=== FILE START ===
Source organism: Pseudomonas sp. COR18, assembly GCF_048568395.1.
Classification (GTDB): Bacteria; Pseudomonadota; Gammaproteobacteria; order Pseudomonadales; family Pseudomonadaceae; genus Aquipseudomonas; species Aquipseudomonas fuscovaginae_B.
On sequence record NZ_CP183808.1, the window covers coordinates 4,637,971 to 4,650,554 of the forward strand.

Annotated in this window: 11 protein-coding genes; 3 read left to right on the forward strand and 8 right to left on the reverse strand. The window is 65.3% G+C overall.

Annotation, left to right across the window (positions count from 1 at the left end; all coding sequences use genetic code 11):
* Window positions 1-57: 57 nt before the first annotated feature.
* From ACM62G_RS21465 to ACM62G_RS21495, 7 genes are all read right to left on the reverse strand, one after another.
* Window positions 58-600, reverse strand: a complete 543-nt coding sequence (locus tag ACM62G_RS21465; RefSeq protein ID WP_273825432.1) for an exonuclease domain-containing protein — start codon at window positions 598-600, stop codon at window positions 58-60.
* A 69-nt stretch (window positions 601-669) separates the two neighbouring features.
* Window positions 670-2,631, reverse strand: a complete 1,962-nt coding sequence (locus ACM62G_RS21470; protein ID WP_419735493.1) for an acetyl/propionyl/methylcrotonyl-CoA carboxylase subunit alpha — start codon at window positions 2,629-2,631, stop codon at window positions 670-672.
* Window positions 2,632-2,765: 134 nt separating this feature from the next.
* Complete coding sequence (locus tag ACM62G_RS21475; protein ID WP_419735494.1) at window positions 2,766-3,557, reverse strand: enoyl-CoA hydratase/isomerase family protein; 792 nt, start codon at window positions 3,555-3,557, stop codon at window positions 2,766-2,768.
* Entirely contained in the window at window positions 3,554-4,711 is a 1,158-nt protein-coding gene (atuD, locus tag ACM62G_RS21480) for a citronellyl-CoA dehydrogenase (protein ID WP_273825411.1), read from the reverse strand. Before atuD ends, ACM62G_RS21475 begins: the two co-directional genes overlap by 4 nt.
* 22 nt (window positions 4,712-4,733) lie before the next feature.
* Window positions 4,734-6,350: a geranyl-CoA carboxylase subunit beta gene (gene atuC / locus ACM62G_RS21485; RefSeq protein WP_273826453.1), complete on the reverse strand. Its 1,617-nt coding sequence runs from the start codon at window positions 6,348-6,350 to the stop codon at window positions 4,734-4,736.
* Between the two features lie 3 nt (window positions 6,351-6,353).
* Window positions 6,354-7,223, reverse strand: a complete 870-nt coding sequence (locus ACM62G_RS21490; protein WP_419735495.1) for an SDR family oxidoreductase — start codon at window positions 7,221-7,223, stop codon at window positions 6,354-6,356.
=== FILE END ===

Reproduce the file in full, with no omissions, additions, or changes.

Source organism: Pseudomonas sp. COR18, assembly GCF_048568395.1.
Classification (GTDB): Bacteria; Pseudomonadota; Gammaproteobacteria; order Pseudomonadales; family Pseudomonadaceae; genus Aquipseudomonas; species Aquipseudomonas fuscovaginae_B.
On sequence record NZ_CP183808.1, the window covers coordinates 4,637,971 to 4,650,554 of the forward strand.

Annotated in this window: 11 protein-coding genes; 3 read left to right on the forward strand and 8 right to left on the reverse strand. The window is 65.3% G+C overall.

Annotation, left to right across the window (positions count from 1 at the left end; all coding sequences use genetic code 11):
* Window positions 1-57: 57 nt before the first annotated feature.
* From ACM62G_RS21465 to ACM62G_RS21495, 7 genes are all read right to left on the reverse strand, one after another.
* Window positions 58-600, reverse strand: a complete 543-nt coding sequence (locus tag ACM62G_RS21465; RefSeq protein ID WP_273825432.1) for an exonuclease domain-containing protein — start codon at window positions 598-600, stop codon at window positions 58-60.
* A 69-nt stretch (window positions 601-669) separates the two neighbouring features.
* Window positions 670-2,631, reverse strand: a complete 1,962-nt coding sequence (locus ACM62G_RS21470; protein ID WP_419735493.1) for an acetyl/propionyl/methylcrotonyl-CoA carboxylase subunit alpha — start codon at window positions 2,629-2,631, stop codon at window positions 670-672.
* Window positions 2,632-2,765: 134 nt separating this feature from the next.
* Complete coding sequence (locus tag ACM62G_RS21475; protein ID WP_419735494.1) at window positions 2,766-3,557, reverse strand: enoyl-CoA hydratase/isomerase family protein; 792 nt, start codon at window positions 3,555-3,557, stop codon at window positions 2,766-2,768.
* Entirely contained in the window at window positions 3,554-4,711 is a 1,158-nt protein-coding gene (atuD, locus tag ACM62G_RS21480) for a citronellyl-CoA dehydrogenase (protein ID WP_273825411.1), read from the reverse strand. Before atuD ends, ACM62G_RS21475 begins: the two co-directional genes overlap by 4 nt.
* 22 nt (window positions 4,712-4,733) lie before the next feature.
* Window positions 4,734-6,350: a geranyl-CoA carboxylase subunit beta gene (gene atuC / locus ACM62G_RS21485; RefSeq protein WP_273826453.1), complete on the reverse strand. Its 1,617-nt coding sequence runs from the start codon at window positions 6,348-6,350 to the stop codon at window positions 4,734-4,736.
* Between the two features lie 3 nt (window positions 6,351-6,353).
* Window positions 6,354-7,223, reverse strand: a complete 870-nt coding sequence (locus ACM62G_RS21490; protein WP_419735495.1) for an SDR family oxidoreductase — start codon at window positions 7,221-7,223, stop codon at window positions 6,354-6,356.